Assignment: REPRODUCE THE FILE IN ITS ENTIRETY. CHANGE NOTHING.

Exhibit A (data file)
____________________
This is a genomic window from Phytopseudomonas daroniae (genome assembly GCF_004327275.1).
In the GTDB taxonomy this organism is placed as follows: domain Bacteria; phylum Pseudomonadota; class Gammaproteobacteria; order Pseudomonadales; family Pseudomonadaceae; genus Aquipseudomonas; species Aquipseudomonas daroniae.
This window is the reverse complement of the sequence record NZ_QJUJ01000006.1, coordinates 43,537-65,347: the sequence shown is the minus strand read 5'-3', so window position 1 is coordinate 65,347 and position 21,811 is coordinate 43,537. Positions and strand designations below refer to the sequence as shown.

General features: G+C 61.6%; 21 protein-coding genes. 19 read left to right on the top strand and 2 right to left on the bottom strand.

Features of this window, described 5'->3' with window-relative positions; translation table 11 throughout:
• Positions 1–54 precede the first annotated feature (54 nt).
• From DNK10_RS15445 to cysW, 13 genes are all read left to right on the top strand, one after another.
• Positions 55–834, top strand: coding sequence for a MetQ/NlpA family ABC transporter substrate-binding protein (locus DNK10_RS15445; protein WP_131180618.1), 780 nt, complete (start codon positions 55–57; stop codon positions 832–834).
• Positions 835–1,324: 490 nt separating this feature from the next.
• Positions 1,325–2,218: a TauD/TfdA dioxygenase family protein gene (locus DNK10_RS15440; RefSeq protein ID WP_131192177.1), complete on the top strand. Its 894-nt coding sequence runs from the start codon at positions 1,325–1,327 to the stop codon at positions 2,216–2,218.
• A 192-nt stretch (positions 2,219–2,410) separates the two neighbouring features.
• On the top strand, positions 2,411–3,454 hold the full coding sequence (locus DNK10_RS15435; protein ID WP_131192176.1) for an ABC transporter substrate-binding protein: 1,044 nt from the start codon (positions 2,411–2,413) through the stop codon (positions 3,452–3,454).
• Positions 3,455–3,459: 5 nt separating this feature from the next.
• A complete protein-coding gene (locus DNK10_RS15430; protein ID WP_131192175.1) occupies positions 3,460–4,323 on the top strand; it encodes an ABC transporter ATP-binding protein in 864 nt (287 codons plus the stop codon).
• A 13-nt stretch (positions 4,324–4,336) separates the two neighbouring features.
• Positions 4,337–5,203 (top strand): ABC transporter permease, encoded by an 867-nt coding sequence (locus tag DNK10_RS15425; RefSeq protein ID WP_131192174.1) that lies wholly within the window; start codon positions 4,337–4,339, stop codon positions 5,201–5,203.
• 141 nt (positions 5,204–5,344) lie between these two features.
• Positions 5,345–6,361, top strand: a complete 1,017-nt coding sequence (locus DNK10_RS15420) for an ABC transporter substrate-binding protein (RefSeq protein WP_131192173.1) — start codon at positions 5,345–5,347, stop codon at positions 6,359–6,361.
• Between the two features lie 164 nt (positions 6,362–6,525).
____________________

This is a genomic window from Phytopseudomonas daroniae (genome assembly GCF_004327275.1).
In the GTDB taxonomy this organism is placed as follows: domain Bacteria; phylum Pseudomonadota; class Gammaproteobacteria; order Pseudomonadales; family Pseudomonadaceae; genus Aquipseudomonas; species Aquipseudomonas daroniae.
This window is the reverse complement of the sequence record NZ_QJUJ01000006.1, coordinates 43,537-65,347: the sequence shown is the minus strand read 5'-3', so window position 1 is coordinate 65,347 and position 21,811 is coordinate 43,537. Positions and strand designations below refer to the sequence as shown.

General features: G+C 61.6%; 21 protein-coding genes. 19 read left to right on the top strand and 2 right to left on the bottom strand.

Features of this window, described 5'->3' with window-relative positions; translation table 11 throughout:
• Positions 1–54 precede the first annotated feature (54 nt).
• From DNK10_RS15445 to cysW, 13 genes are all read left to right on the top strand, one after another.
• Positions 55–834, top strand: coding sequence for a MetQ/NlpA family ABC transporter substrate-binding protein (locus DNK10_RS15445; protein WP_131180618.1), 780 nt, complete (start codon positions 55–57; stop codon positions 832–834).
• Positions 835–1,324: 490 nt separating this feature from the next.
• Positions 1,325–2,218: a TauD/TfdA dioxygenase family protein gene (locus DNK10_RS15440; RefSeq protein ID WP_131192177.1), complete on the top strand. Its 894-nt coding sequence runs from the start codon at positions 1,325–1,327 to the stop codon at positions 2,216–2,218.
• A 192-nt stretch (positions 2,219–2,410) separates the two neighbouring features.
• On the top strand, positions 2,411–3,454 hold the full coding sequence (locus DNK10_RS15435; protein ID WP_131192176.1) for an ABC transporter substrate-binding protein: 1,044 nt from the start codon (positions 2,411–2,413) through the stop codon (positions 3,452–3,454).
• Positions 3,455–3,459: 5 nt separating this feature from the next.
• A complete protein-coding gene (locus DNK10_RS15430; protein ID WP_131192175.1) occupies positions 3,460–4,323 on the top strand; it encodes an ABC transporter ATP-binding protein in 864 nt (287 codons plus the stop codon).
• A 13-nt stretch (positions 4,324–4,336) separates the two neighbouring features.
• Positions 4,337–5,203 (top strand): ABC transporter permease, encoded by an 867-nt coding sequence (locus tag DNK10_RS15425; RefSeq protein ID WP_131192174.1) that lies wholly within the window; start codon positions 4,337–4,339, stop codon positions 5,201–5,203.
• 141 nt (positions 5,204–5,344) lie between these two features.
• Positions 5,345–6,361, top strand: a complete 1,017-nt coding sequence (locus DNK10_RS15420) for an ABC transporter substrate-binding protein (RefSeq protein WP_131192173.1) — start codon at positions 5,345–5,347, stop codon at positions 6,359–6,361.
• Between the two features lie 164 nt (positions 6,362–6,525).